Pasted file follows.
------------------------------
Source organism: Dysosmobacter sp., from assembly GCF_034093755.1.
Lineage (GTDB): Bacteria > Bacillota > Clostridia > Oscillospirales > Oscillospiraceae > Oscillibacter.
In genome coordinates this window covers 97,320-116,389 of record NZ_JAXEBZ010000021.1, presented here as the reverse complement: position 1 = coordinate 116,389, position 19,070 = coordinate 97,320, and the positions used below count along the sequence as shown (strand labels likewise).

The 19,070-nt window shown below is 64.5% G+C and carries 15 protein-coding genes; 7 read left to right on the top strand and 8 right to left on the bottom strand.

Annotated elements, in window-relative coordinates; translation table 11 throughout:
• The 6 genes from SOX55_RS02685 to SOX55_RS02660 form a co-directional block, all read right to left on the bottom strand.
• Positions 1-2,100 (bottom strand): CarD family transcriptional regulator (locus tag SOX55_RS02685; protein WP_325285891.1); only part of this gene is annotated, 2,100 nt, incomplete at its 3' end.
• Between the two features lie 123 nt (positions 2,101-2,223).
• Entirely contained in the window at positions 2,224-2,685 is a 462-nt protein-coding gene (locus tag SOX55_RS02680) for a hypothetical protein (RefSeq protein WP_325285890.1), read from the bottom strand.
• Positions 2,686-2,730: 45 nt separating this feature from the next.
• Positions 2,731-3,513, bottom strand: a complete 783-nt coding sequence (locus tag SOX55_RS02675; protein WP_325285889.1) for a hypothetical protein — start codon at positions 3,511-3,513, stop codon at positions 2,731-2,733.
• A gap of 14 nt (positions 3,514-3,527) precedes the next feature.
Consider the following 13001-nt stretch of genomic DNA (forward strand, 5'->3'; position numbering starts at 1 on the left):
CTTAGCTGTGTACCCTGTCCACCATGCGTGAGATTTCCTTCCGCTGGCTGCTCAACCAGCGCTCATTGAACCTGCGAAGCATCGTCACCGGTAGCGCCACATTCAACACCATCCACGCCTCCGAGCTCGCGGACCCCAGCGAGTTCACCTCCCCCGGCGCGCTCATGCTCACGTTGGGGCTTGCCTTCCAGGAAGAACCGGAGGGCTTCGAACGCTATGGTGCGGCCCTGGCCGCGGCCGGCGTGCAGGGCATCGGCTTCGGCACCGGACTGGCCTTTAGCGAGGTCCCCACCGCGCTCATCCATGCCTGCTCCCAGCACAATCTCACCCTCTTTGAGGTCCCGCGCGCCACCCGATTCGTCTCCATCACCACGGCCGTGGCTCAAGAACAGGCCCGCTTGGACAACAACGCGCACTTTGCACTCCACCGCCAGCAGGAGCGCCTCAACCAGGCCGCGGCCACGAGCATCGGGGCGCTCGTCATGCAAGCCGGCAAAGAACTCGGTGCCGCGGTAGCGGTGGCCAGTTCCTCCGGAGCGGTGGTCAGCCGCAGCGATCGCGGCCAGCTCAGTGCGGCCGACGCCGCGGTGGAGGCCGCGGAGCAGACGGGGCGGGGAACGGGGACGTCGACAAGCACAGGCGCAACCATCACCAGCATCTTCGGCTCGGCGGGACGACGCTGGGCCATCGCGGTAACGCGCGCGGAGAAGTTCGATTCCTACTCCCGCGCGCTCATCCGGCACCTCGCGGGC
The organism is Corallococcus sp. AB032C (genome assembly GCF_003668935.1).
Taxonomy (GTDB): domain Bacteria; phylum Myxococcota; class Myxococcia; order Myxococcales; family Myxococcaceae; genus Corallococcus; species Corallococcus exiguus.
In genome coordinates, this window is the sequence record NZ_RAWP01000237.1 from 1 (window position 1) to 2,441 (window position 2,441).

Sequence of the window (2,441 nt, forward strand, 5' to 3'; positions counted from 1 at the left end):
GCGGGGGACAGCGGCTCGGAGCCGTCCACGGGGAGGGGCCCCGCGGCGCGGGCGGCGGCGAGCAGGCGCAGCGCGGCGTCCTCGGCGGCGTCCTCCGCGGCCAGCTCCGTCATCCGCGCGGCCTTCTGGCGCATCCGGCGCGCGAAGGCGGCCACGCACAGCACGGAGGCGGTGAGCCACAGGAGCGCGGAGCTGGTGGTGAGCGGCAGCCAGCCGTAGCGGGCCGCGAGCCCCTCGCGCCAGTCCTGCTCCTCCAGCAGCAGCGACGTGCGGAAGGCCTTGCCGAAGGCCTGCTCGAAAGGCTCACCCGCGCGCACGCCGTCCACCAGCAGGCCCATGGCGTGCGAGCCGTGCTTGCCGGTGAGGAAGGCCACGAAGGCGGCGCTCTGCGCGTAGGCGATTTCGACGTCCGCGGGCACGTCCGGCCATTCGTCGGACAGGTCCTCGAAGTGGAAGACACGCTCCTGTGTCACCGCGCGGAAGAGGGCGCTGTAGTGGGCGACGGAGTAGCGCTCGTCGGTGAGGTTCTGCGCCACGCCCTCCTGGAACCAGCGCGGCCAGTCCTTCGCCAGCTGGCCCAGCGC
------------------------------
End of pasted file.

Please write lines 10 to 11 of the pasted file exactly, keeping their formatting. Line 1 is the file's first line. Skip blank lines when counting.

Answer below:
• Positions 2,686-2,730: 45 nt separating this feature from the next.
• Positions 2,731-3,513, bottom strand: a complete 783-nt coding sequence (locus tag SOX55_RS02675; protein WP_325285889.1) for a hypothetical protein — start codon at positions 3,511-3,513, stop codon at positions 2,731-2,733.